Thursday, October 27, 2011

Two reports, one conclusion: EHRs need more support in implementation

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by Josh Kaplan

A report released today by AmericanEHR partners is not the first to highlight major shortfalls in EHR uptake across physician practices. It’s not even the first this week. A study by healthcare research firm SK&A, released Tuesday, provides more cause for concern.

Physicians have until 2015 to make 'meaningful use' of 
EHR systems
Most of the findings from both reports are predictable: EHR uptake is proving more difficult in smaller practices with fewer physicians; double the number of patients and you double the level of adoption; satisfaction is higher wherever the respondent has been involved in the EHR selection process.  No surprises in the bulk of the findings.

However, some of the stand-out statistics are genuinely shocking:

(1) 21% of physician offices are unaware of EHR government incentives.

These incentives, provided for by the 2009 stimulus package, include $64,000 dollars over six years for Medicaid and $44,000 over five years for Medicare. Physicians become eligible for the incentive by demonstrating ‘meaningful use’ of EHR Technology.  

(2) 73% of physician offices without an EHR have not determined any time frame for EHR adoption.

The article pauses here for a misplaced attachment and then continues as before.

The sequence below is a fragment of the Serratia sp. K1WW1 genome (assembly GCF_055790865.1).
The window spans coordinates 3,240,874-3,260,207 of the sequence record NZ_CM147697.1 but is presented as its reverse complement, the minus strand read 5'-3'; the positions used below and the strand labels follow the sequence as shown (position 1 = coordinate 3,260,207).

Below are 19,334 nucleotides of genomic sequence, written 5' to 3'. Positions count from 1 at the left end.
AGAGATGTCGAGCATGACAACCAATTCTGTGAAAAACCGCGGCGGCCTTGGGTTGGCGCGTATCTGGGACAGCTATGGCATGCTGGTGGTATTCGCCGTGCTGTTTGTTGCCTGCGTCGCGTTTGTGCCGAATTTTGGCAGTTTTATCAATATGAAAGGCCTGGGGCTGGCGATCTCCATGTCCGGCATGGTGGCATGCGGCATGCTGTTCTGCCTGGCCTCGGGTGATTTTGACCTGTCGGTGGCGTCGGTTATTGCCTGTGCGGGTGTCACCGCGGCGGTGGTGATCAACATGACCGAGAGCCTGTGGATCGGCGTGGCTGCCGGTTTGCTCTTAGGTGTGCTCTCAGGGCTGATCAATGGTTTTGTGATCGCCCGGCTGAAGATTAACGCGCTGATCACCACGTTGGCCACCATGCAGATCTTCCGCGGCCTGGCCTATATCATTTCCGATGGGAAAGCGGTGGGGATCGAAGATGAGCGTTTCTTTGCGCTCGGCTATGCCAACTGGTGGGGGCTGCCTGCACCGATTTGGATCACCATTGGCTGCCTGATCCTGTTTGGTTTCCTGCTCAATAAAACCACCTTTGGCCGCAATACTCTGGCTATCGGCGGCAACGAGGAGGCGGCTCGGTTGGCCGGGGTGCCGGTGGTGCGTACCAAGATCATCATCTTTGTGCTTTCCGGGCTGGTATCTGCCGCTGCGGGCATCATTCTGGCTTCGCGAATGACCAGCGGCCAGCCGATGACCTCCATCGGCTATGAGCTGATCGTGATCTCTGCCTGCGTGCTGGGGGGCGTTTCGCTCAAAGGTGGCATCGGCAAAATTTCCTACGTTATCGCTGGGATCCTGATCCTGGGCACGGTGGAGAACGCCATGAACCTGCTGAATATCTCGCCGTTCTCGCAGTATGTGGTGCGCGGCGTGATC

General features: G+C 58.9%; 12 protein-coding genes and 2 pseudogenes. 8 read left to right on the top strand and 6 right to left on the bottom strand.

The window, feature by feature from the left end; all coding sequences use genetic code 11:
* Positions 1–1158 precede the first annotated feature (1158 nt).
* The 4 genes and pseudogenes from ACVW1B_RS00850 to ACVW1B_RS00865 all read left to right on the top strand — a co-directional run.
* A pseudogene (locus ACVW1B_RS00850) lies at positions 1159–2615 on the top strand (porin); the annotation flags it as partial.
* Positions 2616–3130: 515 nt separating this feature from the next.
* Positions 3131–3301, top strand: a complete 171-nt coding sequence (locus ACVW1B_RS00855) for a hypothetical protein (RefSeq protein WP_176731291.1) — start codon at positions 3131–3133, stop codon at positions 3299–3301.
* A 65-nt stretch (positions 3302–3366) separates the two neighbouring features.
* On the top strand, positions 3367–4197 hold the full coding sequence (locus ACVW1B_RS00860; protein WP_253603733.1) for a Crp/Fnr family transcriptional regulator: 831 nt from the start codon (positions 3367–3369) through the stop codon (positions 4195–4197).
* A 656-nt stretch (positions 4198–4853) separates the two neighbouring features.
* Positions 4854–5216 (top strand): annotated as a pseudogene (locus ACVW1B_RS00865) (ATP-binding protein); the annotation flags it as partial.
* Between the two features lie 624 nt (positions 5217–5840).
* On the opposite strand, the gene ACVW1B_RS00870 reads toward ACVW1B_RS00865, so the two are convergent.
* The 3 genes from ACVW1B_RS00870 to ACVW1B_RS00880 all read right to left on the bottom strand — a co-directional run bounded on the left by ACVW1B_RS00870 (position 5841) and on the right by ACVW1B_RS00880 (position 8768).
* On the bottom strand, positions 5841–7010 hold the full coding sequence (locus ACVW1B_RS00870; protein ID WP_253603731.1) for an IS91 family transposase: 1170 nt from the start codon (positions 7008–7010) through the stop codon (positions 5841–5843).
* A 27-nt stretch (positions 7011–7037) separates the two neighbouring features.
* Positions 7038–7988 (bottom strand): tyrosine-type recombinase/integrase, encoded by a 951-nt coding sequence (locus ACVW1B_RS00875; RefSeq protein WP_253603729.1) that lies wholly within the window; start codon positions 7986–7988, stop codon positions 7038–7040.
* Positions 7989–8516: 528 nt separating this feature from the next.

In 2015, hospitals and doctors become subject to financial penalties through Medicare if they have not adopted electronic health records, yet the vast majority have not even considered a timeframe for implementation.

(3) 49% of respondent physicians received less than the 3-5 days recommended training on EHR systems.

Moving from adoption to meaningful use and ultimately to genuine added value requires proper training and this is not being received by half of the physicians responding.

As 2012 approaches, the majority of physicians’ offices remain disengaged and ill informed. Even those that have adopted EHRs are not providing sufficient training to make the systems effective.

If EHR adoption is to reach targeted levels, it’s vital that those implementing the systems know when, why and how they should do it. That means having a timescale for implementation, knowledge of the incentives and penalties and ultimately, a plan to properly train the end user.